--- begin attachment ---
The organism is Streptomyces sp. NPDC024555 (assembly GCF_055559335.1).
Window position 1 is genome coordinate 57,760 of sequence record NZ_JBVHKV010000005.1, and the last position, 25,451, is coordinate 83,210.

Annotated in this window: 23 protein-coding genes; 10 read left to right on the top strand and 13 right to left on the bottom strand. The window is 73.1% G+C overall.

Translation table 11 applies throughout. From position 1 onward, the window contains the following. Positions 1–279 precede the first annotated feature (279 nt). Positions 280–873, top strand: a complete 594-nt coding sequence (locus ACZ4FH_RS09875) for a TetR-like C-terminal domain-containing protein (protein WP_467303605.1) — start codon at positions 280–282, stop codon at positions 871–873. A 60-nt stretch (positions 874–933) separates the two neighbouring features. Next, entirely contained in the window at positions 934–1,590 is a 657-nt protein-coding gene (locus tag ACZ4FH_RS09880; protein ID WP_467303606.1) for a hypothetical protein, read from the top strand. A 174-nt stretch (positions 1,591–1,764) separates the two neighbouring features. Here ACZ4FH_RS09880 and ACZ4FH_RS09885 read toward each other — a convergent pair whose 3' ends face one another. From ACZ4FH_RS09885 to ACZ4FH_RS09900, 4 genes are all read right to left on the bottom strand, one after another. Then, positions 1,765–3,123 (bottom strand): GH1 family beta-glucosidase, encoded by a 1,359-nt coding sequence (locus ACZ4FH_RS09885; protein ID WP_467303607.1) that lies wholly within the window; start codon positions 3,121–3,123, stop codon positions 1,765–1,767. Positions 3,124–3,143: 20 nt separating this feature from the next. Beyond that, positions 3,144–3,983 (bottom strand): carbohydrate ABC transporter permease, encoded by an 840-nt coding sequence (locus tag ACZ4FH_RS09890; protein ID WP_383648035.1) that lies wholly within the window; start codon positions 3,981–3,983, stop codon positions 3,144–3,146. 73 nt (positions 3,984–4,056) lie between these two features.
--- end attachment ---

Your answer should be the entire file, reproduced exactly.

The organism is Streptomyces sp. NPDC024555 (assembly GCF_055559335.1).
Window position 1 is genome coordinate 57,760 of sequence record NZ_JBVHKV010000005.1, and the last position, 25,451, is coordinate 83,210.

Annotated in this window: 23 protein-coding genes; 10 read left to right on the top strand and 13 right to left on the bottom strand. The window is 73.1% G+C overall.

Translation table 11 applies throughout. From position 1 onward, the window contains the following. Positions 1–279 precede the first annotated feature (279 nt). Positions 280–873, top strand: a complete 594-nt coding sequence (locus ACZ4FH_RS09875) for a TetR-like C-terminal domain-containing protein (protein WP_467303605.1) — start codon at positions 280–282, stop codon at positions 871–873. A 60-nt stretch (positions 874–933) separates the two neighbouring features. Next, entirely contained in the window at positions 934–1,590 is a 657-nt protein-coding gene (locus tag ACZ4FH_RS09880; protein ID WP_467303606.1) for a hypothetical protein, read from the top strand. A 174-nt stretch (positions 1,591–1,764) separates the two neighbouring features. Here ACZ4FH_RS09880 and ACZ4FH_RS09885 read toward each other — a convergent pair whose 3' ends face one another. From ACZ4FH_RS09885 to ACZ4FH_RS09900, 4 genes are all read right to left on the bottom strand, one after another. Then, positions 1,765–3,123 (bottom strand): GH1 family beta-glucosidase, encoded by a 1,359-nt coding sequence (locus ACZ4FH_RS09885; protein ID WP_467303607.1) that lies wholly within the window; start codon positions 3,121–3,123, stop codon positions 1,765–1,767. Positions 3,124–3,143: 20 nt separating this feature from the next. Beyond that, positions 3,144–3,983 (bottom strand): carbohydrate ABC transporter permease, encoded by an 840-nt coding sequence (locus tag ACZ4FH_RS09890; protein ID WP_383648035.1) that lies wholly within the window; start codon positions 3,981–3,983, stop codon positions 3,144–3,146. 73 nt (positions 3,984–4,056) lie between these two features.